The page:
Sgt. David Stockton – Park #75

Stockton playground location: Dwight, Parkview, Detroit River

David Stockton playground was the starting point for the Gold Cup Races on the Detroit River in the mid 1960’s. Feel the thunder!
David Stockton playground on the right – directly east of the Mayor’s residence. Map courtesy of Google.


~ Thanks to Sandy L. and especially Linda G. who generously opened their digital family photo album. You meet the kindest-hearted, left handed folks through genealogy.  andreag

Local Yokel, Business Man, Soldier

This is a story of a life interrupted. 

David Frederick Stockton [1911-1944] became a Detroiter via the hills of Cookeville, TN.  His story is short and like many men who served in WWII, David’s life ended in an act of courage.  He was the only son of Houston Albert Stockton and Daisy Pearl Kinnaird.  Love those southern names.  The Stockton’s left the family cow in Tennessee and headed to Michigan in the 1920’s. [Sorry I didn’t get the cow picture.. but it exists].  They landed in Gratiot Township which would later become Harper Woods. Both father and son worked at US Rubber in the tire factory; Houston as a rubber former, David as a ‘box man’.

Stockton family courtesy of sandy l.
David with his sisters and uncle in front of their garage in Detroit. I always say that naming a child is the greatest gift.. these kids were super fortunate with gracious southern names. L to R – Minnie Jewel; Uncle John Quincy Kinnaird (visiting from Tennessee); Gladys Estelle (the tiny one), Edna Mae and a barefoot David Frederick. Photo use with kind permission of Sandy Lewis.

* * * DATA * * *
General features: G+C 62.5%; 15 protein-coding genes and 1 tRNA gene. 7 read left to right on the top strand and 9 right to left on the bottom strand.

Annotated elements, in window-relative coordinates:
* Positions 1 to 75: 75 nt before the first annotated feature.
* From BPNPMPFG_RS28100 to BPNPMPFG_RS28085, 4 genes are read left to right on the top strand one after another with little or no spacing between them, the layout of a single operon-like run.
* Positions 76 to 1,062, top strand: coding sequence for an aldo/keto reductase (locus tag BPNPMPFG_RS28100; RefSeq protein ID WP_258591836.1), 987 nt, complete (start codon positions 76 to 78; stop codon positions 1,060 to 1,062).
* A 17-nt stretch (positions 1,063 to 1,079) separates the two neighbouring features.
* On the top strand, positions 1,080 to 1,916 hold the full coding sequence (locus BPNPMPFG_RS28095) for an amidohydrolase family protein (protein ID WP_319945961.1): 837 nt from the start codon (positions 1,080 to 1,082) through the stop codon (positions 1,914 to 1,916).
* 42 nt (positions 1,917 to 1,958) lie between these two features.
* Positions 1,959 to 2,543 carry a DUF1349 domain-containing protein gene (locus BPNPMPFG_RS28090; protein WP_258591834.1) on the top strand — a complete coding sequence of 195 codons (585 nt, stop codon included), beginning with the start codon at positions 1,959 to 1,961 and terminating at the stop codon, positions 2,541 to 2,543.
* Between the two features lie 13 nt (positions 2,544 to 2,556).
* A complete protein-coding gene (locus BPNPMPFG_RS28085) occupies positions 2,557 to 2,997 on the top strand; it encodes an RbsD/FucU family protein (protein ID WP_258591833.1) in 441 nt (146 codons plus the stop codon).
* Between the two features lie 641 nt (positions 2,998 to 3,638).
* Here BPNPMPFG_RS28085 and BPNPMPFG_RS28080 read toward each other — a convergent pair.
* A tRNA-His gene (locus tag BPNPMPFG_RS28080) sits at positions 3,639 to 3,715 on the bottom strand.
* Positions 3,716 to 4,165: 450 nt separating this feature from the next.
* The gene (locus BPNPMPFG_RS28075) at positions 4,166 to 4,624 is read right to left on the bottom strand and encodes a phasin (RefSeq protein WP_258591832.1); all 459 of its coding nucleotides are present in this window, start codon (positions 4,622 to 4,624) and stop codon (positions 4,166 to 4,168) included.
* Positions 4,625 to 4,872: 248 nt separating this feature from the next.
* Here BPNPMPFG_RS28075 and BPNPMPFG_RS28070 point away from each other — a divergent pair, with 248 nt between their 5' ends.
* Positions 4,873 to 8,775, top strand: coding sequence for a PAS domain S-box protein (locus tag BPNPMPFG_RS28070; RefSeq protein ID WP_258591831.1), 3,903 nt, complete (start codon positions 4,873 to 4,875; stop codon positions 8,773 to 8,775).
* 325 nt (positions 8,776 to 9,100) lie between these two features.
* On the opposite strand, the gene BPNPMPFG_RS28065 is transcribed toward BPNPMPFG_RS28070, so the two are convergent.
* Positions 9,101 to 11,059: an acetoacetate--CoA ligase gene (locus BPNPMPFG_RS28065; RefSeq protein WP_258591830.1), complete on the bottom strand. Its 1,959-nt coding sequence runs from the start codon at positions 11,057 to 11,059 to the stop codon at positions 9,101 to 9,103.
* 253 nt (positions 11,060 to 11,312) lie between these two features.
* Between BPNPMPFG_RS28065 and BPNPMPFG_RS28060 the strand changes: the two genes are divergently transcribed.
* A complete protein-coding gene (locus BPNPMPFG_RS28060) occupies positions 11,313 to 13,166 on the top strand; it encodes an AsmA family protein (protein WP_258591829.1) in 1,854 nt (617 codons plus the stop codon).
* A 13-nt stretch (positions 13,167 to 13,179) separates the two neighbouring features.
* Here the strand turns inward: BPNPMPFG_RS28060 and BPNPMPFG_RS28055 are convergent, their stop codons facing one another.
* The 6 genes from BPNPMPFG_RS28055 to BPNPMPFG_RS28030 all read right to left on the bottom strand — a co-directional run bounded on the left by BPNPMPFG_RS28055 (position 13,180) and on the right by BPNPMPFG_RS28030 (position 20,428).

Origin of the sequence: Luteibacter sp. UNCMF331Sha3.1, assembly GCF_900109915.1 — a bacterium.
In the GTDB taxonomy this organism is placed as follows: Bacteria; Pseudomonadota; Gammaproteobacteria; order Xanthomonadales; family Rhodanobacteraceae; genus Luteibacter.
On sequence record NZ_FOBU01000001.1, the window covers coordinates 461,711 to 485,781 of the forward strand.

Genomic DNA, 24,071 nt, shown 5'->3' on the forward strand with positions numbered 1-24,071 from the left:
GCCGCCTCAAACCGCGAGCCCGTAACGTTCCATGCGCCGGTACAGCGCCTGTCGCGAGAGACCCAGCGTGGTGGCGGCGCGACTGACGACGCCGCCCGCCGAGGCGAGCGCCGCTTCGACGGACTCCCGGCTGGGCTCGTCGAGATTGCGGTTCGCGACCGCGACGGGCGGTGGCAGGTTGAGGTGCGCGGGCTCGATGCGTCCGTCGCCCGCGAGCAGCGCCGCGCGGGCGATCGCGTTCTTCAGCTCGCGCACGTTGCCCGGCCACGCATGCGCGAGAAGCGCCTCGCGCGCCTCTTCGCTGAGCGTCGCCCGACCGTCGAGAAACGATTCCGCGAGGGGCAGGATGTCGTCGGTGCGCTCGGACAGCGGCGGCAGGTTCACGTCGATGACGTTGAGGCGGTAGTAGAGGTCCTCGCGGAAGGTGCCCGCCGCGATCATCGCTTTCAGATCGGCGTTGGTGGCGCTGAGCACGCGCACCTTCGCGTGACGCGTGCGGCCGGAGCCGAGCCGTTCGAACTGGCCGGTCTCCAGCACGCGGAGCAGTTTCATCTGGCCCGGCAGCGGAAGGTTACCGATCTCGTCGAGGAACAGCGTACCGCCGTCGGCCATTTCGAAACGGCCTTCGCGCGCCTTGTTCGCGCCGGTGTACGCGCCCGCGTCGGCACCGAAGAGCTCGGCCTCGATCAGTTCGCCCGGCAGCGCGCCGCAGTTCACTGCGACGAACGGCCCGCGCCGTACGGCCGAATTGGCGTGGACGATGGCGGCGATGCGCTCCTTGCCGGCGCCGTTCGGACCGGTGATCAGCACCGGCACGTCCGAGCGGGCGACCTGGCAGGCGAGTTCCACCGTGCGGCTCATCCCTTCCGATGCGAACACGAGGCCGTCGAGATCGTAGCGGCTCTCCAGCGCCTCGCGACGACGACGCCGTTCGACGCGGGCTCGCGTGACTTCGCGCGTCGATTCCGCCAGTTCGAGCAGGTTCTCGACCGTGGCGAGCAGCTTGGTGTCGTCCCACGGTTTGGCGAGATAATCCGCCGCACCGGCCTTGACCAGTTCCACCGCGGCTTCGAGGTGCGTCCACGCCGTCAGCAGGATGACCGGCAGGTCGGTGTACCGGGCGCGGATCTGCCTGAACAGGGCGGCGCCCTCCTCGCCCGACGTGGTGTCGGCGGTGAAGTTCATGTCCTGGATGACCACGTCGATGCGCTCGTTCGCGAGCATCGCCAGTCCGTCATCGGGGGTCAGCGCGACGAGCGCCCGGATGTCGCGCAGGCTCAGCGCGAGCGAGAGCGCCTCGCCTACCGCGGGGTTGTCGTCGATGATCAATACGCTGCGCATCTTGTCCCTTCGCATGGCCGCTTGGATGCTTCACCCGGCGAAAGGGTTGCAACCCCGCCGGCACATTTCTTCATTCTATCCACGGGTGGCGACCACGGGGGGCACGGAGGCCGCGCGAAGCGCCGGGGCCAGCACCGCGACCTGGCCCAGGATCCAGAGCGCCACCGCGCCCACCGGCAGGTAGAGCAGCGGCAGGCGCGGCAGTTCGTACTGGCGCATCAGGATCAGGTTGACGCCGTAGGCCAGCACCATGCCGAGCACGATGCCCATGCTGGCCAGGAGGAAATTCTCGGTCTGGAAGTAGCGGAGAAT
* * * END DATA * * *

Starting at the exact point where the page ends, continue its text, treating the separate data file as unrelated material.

Continue reading “Sgt. David Stockton – Park #75”

Lt. Colonel Lorwyn E. Peterson – Park #73

I have said it before and I’ve got to say it again.. I meet the kindest people when writing and researching these stories.  When details are scant; I go looking for folks.  

This time I found the Atwell family who are direct relations of Lorwyn Peterson. It was a great pleasure to meet you personally!! 

Thanks again for the tidbits of information and the use of the photos.  

Truly – ag

PS. We will get to Fred Nagle next..


Location: Pickford, Curtis and Greenfield

Lorwyn Elwyn Peterson (1908-1945) graduated from Michigan State College in 1930 with a degree in Business Administration. The son of Elwyn and Marie, he was raised in Brooklyn, a small town located in the Irish Hills area of Michigan.

 Photo of Lorwyn Peterson
The courageous and faithful Lt. Colonel Lorwyn Elwyn “Pete” Peterson circa 1943. Photo with kind permission from the Atwell Family.

Peterson enlisted for duty in World War II and rose rank to Lieutenant Colonel and Commander of the 716th Tank Battalion, 43rd Infantry Armored Division. Peterson’s relatives tell us he was to be made a full Colonel, however preferred to stay on with the men he trained for duty.    Continue reading “Lt. Colonel Lorwyn E. Peterson – Park #73”

PFC. Thomas W. Boyer – Park 69

— A while back, I helped to clean up Boyer playground with a group of volunteers.  I met Kim Littlejohn that day and I told her I would find out for whom Boyer Park was named.  It took a long while to find the story, but here it is Kim. Sorry no photo of Tom Boyer could be found..  maybe one will appear soon. Super good link about the long gone Wilbur Wright High School below – take a look.  Thanks for reading.  Ag


“There isn’t much of his civil life to tell.  He died so young.  He was born April 15, 1924 in Bridgeville, Pennsylvania.  We brought him to Detroit on December 3, 1927.  He attended Harms Grade School, Wilson Elementary School and he graduated from Wilbur Wright Trade School.  He was a newspaper carrier when he was young.  After graduation he worked as an apprentice at General Motors Research Laboratory. He was getting along fine there until he was drafted into the Army on February 25, 1943…

Boyer Memorial Playground - Southwest Detroit - Dragoon and Vernor
Boyer Memorial Playground – Southwest Detroit – Dragoon and Vernor

Continue reading “PFC. Thomas W. Boyer – Park 69”

Private John Kozdron – Park #50

Here’s one from the gone file.. when a playground disappears.